The 1977 New York Yankees entered the season with a ton of promise. The defending American League champions were already strong when they added slugging outfielder Reggie Jackson to the "Bronx Zoo" clubhouse managed by hothead Billy Martin. However, even though they were often at least 10 games over .500 and spent a few separate weeks in first place, the team seemed to be underachieving. The '75 AL champion Boston Red Sox and the rising Baltimore Orioles gave the Yankees fits all year long, and both rivals actually finished with a winning record against New York. At the end of play on August 6th, the Yankees sat in third place in the AL East at 59-49, five games behind Boston and 2.5 behind Baltimore. They had just officially lost a series to the expansion-roster Seattle Mariners, a pitiful team that would go on to lost 98 games in '77.
The Yankees managed to salvage the last game of the series at the Kingdome, then returned to the Bronx for an eight-game homestand. Suddenly, the Yankees got hot. They won seven of the eight games, then went on a seven-game road trip. The Yankees won both games in Detroit, then swept a three-game series against the Texas Rangers to leapfrog the Orioles for second place, just a half-game behind the Red Sox. A two-game split in Chicago vaulted the Yankees into first place as the Red Sox dropped a pair of games in Minnesota. The Yankees seized the AL East lead, and they would not relinquish it for the remainder of the season. They thanked the Twins for the help by subsequently taking both games of a two-game home series to move their terrific streak of hot baseball to 16 wins in 18 games. In just a few weeks, they had made up seven games. On August 26th, the Yankees sought to stay sizzling against the Rangers, who came to Yankee Stadium seeking revenge after being embarrassed at home a week before.
Lefty Roger Moret pitched for Texas against Puerto Rican fan favorite Ed Figueroa. The Yankees loaded the bases with two outs in the second inning on a Lou Piniella double and a pair of walks to Roy White and Willie Randolph, but shortstop Bucky Dent popped out to end the frame. Another opportunity was wasted with a runner on third and two out in the next inning. Figueroa then allowed singles to Bert Campaneris and Bump Wills, and Toby Harrah smashed his 19th homer of the season to give the Rangers a 3-0 lead.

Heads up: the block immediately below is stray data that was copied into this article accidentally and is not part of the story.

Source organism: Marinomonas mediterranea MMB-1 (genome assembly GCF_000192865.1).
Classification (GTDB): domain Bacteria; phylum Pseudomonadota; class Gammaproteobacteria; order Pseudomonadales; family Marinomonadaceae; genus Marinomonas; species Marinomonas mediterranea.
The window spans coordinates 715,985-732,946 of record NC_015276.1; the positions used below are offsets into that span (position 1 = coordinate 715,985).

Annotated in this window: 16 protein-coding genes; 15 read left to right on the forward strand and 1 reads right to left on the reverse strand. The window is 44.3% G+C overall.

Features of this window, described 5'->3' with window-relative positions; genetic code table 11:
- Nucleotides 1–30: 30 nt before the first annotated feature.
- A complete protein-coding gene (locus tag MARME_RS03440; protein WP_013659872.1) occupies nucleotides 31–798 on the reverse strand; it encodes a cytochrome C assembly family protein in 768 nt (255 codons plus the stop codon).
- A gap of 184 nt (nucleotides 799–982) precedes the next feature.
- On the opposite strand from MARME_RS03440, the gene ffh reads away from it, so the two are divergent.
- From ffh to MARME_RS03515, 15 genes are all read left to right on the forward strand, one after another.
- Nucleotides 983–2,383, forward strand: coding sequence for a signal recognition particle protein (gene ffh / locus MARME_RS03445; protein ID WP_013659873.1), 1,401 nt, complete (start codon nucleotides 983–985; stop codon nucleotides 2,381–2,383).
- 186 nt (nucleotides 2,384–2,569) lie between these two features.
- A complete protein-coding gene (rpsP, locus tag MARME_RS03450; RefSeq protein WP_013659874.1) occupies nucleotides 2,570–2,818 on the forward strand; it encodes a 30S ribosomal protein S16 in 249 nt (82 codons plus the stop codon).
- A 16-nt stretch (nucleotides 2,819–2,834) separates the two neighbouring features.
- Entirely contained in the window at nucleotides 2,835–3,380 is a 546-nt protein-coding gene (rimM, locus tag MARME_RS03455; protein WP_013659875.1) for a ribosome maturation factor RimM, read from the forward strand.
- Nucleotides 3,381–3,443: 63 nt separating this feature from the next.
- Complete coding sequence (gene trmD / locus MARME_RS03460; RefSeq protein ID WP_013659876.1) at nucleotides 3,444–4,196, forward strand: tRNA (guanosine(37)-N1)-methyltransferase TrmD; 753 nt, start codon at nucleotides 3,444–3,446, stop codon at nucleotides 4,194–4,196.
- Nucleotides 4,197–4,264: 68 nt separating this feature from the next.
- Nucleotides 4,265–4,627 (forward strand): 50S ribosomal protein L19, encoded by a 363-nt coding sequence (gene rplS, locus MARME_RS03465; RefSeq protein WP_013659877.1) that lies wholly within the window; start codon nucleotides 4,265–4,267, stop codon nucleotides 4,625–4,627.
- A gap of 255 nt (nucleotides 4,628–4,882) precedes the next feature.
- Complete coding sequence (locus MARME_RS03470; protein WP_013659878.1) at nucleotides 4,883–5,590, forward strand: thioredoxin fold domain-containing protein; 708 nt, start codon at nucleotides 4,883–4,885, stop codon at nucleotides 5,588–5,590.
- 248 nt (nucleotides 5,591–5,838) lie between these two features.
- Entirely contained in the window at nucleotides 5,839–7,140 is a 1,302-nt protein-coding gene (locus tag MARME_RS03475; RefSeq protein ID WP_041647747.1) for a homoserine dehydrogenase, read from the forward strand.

The teams traded solo homers back and forth as Piniella connected in the bottom of the fourth and Mike Hargrove took Figueroa deep in the fifth. Figueroa was proving to be ineffective, so Martin replaced him with Ken Clay in the sixth. The righthander made things worse as Harrah victimized Yankee pitching again by lining a triple to right, scoring veteran Willie Horton to make the score 5-1. New York now faced a four-run deficit, but they were playing so well of late that it hardly seemed to matter. Jackson walked to begin the bottom of the frame, moved to second on a single to left by Piniella, and he eventually came around to score when Randolph singled.
The Yankees chipped away at the Ranger lead again in the seventh inning. Mickey Rivers lined a single down the right field line that Harrah later complained went foul. "The umpires gave them the edge... It's easier to go with the momentum, especially if the home team has it." Regardless of the call, the Rangers did themselves no favors when the second baseman Wills fumbled a grounder, moving "Mick the Quick" all the way to third base. Rivers scored on a fielder's choice by Munson, who also scored after moving from first to third on a Jackson single and coming home when Piniella lifted a sacrifice fly to make it 5-4. "Sweet Lou" had a great game, going 3-for-3 with a sac fly and only coming a triple short of the cycle. Of the deficit, he said, "There's very good morale on this club. There's not much emotion right now because we're veteran ballplayers. But if this was the last game of the season, you'd see some emotion. I can guarantee that." Moret got out of the inning, but he quickly headed back to the mound after Clay retired the side in order.
Rangers manager Billy Hunter's decision to let Moret come back for the eighth was probably a mistake. Moret was not much of a pitcher anyway, and he had already surrendered four runs. Randolph doubled to right for his third hit of the game, and scored the tying the run when Rivers slapped another two-out single. Third baseman Graig Nettles, hitless thus far in the game, had the chance to hit the decisive blow of the game, and he did by sending a long triple to center field, his first of the season. The triple of course scored Rivers with the go-ahead run and the comeback was complete. Hunter finally replaced Moret with Len Barker, who got out of the inning.
In the ninth, the Rangers got off to a good start with a leadoff walk by Juan Beniquez against Clay, and Martin called on his ace reliever, eventual AL Cy Young Award winner Sparky Lyle. Beniquez had great speed, so it did not surprise anyone when he bolted for second. However, Munson gunned him down at second, another call that Harrah disagreed with after the game. Lyle then got pinch-hitter Kurt Bevacqua to check-swing on a called strike three, and pinch-hitter Tom Grieve popped up to Dent at shortstop to end the game. Sparky's ERA lowered even further to 1.86 in 106.1 innings.
The win was the Yankees' 17th in 19 chances; they moved to 76-51 on the season. They would continue to play at a high level, and a couple weeks later, they won their 32nd game in 36 chance. The Yankees won the AL East by 2.5 games with an even 100 victories.